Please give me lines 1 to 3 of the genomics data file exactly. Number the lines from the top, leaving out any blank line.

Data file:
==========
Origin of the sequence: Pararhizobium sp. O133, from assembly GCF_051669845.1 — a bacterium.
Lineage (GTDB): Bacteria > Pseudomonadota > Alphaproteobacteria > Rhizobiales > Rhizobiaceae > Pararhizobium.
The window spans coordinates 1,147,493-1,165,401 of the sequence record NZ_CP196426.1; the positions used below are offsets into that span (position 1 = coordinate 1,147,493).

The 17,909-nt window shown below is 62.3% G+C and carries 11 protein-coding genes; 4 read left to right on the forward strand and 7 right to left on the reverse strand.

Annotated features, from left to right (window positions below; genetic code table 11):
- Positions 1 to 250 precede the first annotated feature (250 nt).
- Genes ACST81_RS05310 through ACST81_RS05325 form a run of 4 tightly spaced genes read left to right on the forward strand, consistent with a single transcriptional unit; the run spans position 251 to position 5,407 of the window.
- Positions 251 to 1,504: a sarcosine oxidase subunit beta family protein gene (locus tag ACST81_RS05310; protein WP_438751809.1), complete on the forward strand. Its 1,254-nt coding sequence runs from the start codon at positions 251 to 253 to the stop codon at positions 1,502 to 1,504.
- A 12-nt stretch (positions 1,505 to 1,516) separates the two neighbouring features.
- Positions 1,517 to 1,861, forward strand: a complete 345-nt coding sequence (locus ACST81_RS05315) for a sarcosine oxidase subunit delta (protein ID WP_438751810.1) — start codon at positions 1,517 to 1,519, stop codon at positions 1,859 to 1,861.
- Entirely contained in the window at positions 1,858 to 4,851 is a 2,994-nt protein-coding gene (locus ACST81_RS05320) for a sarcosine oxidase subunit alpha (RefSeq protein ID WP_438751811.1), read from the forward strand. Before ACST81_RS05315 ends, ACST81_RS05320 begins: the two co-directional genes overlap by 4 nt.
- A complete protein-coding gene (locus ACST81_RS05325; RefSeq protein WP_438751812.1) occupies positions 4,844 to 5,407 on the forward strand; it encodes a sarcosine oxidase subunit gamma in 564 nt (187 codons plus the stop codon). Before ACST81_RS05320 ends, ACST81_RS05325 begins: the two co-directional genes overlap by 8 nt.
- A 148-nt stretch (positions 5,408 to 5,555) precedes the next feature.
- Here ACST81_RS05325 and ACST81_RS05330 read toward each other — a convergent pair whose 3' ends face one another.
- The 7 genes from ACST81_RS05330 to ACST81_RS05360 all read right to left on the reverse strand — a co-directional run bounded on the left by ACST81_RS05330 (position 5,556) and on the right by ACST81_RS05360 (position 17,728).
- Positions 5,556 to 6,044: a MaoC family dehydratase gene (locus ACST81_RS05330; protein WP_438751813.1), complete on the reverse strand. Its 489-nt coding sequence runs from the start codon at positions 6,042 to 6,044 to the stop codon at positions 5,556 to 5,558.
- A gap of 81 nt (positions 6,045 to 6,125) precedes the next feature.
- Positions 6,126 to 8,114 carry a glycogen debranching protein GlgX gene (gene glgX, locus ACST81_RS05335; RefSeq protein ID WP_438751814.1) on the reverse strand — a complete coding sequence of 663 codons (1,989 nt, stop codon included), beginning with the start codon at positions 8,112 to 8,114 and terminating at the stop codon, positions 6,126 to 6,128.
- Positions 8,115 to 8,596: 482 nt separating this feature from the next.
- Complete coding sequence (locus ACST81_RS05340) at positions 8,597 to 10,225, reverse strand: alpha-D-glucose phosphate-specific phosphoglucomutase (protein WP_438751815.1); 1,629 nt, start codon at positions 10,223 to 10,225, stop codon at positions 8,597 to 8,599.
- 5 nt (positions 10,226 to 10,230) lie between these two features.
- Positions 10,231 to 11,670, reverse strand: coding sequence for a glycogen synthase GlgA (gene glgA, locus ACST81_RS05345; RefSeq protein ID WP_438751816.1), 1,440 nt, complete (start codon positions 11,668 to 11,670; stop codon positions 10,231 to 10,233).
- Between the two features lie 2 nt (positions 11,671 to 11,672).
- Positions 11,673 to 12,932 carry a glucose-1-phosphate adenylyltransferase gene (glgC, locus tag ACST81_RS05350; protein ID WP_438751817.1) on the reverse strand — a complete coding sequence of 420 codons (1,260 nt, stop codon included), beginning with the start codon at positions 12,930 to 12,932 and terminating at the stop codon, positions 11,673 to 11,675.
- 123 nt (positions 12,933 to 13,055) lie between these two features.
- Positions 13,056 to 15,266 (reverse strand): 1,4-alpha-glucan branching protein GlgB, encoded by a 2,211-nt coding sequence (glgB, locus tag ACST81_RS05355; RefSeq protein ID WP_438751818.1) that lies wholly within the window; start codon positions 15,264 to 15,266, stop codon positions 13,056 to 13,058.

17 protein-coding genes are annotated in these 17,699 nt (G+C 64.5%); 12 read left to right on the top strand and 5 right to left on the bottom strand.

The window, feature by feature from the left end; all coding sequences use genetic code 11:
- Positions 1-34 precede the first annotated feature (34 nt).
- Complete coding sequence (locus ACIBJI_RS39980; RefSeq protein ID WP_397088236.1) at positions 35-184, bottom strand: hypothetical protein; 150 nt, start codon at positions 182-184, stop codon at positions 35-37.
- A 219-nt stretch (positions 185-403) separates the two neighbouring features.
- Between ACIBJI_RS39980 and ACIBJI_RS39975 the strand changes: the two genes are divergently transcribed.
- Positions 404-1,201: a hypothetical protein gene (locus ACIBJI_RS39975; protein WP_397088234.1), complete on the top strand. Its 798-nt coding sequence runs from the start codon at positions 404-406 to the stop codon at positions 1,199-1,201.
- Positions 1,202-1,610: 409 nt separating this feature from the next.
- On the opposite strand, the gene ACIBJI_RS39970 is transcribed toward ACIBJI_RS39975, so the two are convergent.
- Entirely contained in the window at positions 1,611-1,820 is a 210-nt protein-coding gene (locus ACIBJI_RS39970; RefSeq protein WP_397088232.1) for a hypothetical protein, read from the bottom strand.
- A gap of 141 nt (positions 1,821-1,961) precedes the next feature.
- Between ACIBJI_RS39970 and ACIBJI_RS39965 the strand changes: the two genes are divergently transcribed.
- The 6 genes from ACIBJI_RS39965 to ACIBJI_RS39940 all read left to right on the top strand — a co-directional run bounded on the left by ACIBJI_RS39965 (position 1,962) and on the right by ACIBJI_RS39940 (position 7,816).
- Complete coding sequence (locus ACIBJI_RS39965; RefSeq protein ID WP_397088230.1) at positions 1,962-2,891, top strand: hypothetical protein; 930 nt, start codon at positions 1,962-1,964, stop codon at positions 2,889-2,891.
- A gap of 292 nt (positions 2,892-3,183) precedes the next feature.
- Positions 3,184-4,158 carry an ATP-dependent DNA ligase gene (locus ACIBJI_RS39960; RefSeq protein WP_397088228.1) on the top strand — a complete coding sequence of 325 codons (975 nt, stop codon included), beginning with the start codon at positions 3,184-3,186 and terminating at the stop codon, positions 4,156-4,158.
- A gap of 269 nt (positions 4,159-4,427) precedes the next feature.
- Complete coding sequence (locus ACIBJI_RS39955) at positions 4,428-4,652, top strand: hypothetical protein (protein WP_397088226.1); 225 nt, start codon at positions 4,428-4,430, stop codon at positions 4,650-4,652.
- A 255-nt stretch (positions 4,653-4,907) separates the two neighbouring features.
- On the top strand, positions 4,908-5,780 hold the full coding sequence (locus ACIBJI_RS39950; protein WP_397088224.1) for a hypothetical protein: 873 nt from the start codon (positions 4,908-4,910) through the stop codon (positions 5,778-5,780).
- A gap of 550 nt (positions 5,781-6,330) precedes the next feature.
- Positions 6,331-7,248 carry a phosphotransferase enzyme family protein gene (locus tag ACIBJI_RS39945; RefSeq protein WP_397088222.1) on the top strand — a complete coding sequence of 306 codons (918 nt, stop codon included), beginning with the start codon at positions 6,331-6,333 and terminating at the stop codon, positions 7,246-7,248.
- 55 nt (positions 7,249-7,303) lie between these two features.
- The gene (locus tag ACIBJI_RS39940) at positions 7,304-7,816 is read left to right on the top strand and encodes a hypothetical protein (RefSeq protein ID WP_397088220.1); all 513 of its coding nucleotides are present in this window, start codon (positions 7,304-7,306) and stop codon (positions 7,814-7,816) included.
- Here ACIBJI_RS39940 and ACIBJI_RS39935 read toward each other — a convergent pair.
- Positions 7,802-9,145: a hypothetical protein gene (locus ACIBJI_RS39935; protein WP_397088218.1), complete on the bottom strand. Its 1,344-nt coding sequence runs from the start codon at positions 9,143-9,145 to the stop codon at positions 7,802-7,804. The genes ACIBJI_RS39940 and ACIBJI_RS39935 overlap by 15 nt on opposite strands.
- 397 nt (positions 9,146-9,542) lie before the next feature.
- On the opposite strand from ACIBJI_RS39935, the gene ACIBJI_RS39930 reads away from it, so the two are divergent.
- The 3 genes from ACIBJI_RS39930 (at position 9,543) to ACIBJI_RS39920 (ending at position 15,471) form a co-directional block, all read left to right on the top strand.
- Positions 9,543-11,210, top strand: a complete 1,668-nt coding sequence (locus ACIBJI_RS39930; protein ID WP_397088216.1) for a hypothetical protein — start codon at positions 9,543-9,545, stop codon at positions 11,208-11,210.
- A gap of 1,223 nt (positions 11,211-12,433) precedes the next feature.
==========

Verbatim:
Origin of the sequence: Pararhizobium sp. O133, from assembly GCF_051669845.1 — a bacterium.
Lineage (GTDB): Bacteria > Pseudomonadota > Alphaproteobacteria > Rhizobiales > Rhizobiaceae > Pararhizobium.
The window spans coordinates 1,147,493-1,165,401 of the sequence record NZ_CP196426.1; the positions used below are offsets into that span (position 1 = coordinate 1,147,493).